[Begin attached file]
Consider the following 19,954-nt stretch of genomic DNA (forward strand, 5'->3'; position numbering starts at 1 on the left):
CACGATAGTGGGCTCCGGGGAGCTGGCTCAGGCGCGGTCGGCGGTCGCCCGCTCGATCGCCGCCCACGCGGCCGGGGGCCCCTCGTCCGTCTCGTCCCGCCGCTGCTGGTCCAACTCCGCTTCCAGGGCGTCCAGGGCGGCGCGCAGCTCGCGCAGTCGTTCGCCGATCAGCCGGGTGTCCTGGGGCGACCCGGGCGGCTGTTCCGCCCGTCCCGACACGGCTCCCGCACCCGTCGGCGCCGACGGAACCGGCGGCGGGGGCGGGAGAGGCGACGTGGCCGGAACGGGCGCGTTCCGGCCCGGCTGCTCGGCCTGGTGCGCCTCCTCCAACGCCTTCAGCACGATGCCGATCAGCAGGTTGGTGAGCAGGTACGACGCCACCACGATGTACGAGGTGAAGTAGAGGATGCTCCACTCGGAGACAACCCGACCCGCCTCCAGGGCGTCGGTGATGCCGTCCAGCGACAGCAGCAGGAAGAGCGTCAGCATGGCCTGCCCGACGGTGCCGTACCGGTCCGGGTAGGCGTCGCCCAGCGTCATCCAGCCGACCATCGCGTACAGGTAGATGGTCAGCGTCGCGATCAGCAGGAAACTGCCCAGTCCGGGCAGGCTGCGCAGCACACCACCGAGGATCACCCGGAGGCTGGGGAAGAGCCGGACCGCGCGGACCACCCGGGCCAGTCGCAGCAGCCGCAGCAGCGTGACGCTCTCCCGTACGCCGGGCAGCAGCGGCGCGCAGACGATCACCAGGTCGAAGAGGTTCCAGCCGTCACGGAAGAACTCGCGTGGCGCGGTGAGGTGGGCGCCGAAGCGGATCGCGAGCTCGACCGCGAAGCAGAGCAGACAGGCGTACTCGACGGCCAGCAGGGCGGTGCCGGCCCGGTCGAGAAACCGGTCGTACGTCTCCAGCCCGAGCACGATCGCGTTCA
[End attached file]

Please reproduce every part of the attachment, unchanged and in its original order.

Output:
Consider the following 19,954-nt stretch of genomic DNA (forward strand, 5'->3'; position numbering starts at 1 on the left):
CACGATAGTGGGCTCCGGGGAGCTGGCTCAGGCGCGGTCGGCGGTCGCCCGCTCGATCGCCGCCCACGCGGCCGGGGGCCCCTCGTCCGTCTCGTCCCGCCGCTGCTGGTCCAACTCCGCTTCCAGGGCGTCCAGGGCGGCGCGCAGCTCGCGCAGTCGTTCGCCGATCAGCCGGGTGTCCTGGGGCGACCCGGGCGGCTGTTCCGCCCGTCCCGACACGGCTCCCGCACCCGTCGGCGCCGACGGAACCGGCGGCGGGGGCGGGAGAGGCGACGTGGCCGGAACGGGCGCGTTCCGGCCCGGCTGCTCGGCCTGGTGCGCCTCCTCCAACGCCTTCAGCACGATGCCGATCAGCAGGTTGGTGAGCAGGTACGACGCCACCACGATGTACGAGGTGAAGTAGAGGATGCTCCACTCGGAGACAACCCGACCCGCCTCCAGGGCGTCGGTGATGCCGTCCAGCGACAGCAGCAGGAAGAGCGTCAGCATGGCCTGCCCGACGGTGCCGTACCGGTCCGGGTAGGCGTCGCCCAGCGTCATCCAGCCGACCATCGCGTACAGGTAGATGGTCAGCGTCGCGATCAGCAGGAAACTGCCCAGTCCGGGCAGGCTGCGCAGCACACCACCGAGGATCACCCGGAGGCTGGGGAAGAGCCGGACCGCGCGGACCACCCGGGCCAGTCGCAGCAGCCGCAGCAGCGTGACGCTCTCCCGTACGCCGGGCAGCAGCGGCGCGCAGACGATCACCAGGTCGAAGAGGTTCCAGCCGTCACGGAAGAACTCGCGTGGCGCGGTGAGGTGGGCGCCGAAGCGGATCGCGAGCTCGACCGCGAAGCAGAGCAGACAGGCGTACTCGACGGCCAGCAGGGCGGTGCCGGCCCGGTCGAGAAACCGGTCGTACGTCTCCAGCCCGAGCACGATCGCGTTCA